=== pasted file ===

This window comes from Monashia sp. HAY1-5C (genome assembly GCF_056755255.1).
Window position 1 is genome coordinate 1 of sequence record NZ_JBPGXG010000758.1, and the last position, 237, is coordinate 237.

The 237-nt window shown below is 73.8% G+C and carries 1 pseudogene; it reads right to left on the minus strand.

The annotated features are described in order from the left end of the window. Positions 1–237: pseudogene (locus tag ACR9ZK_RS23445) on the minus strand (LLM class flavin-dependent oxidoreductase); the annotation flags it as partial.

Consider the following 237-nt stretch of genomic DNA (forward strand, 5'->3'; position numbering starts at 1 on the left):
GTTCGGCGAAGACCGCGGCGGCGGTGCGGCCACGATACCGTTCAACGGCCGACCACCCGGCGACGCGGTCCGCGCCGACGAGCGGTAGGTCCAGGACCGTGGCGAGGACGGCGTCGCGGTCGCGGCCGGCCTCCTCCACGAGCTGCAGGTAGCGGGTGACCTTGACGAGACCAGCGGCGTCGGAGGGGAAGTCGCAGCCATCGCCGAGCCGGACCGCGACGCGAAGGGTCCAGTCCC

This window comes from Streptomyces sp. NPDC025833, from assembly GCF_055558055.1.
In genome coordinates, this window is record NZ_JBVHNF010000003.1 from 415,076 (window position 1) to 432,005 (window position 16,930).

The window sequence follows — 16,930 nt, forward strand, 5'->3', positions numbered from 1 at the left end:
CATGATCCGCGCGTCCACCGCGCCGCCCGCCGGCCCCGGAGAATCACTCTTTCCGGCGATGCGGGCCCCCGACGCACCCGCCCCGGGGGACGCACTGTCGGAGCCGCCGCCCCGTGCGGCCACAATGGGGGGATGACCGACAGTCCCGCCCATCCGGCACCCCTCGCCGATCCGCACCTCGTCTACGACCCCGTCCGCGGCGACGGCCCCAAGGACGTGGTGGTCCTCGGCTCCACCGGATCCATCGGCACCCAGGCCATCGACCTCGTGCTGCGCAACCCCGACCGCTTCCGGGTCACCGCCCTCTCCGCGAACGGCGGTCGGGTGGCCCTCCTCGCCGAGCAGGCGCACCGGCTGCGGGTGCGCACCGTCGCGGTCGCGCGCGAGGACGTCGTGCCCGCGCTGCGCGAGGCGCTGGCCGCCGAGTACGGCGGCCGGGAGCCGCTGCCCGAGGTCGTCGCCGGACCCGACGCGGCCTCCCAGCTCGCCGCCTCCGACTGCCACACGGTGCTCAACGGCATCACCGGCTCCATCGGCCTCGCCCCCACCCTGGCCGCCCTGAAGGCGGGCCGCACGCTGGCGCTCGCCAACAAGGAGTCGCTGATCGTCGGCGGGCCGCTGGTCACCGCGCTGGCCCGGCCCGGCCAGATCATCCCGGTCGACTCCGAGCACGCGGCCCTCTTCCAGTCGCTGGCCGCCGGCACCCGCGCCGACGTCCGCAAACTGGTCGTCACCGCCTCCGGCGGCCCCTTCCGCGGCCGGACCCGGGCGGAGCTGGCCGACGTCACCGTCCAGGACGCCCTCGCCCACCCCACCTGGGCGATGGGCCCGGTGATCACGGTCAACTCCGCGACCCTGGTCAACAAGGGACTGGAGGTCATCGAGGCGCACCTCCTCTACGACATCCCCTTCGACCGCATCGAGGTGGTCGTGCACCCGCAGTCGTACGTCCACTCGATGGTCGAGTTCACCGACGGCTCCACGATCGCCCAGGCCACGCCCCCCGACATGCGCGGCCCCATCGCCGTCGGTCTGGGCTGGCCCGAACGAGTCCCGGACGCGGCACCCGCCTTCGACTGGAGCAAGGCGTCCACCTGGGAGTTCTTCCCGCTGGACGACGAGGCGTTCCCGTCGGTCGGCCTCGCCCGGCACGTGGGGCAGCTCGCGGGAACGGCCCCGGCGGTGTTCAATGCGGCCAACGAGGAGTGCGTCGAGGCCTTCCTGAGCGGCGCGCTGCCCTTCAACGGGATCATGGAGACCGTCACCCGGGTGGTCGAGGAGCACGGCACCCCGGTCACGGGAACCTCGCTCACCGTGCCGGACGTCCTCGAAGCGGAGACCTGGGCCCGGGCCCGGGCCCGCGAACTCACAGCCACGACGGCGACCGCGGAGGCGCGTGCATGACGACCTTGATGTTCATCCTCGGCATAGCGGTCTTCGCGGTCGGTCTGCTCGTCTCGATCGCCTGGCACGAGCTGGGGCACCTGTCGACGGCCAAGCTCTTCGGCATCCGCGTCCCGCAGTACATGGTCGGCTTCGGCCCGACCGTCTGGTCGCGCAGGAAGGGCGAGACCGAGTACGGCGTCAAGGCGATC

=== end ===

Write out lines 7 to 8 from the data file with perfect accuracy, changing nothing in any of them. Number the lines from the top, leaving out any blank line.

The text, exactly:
This window comes from Streptomyces sp. NPDC025833, from assembly GCF_055558055.1.
In genome coordinates, this window is record NZ_JBVHNF010000003.1 from 415,076 (window position 1) to 432,005 (window position 16,930).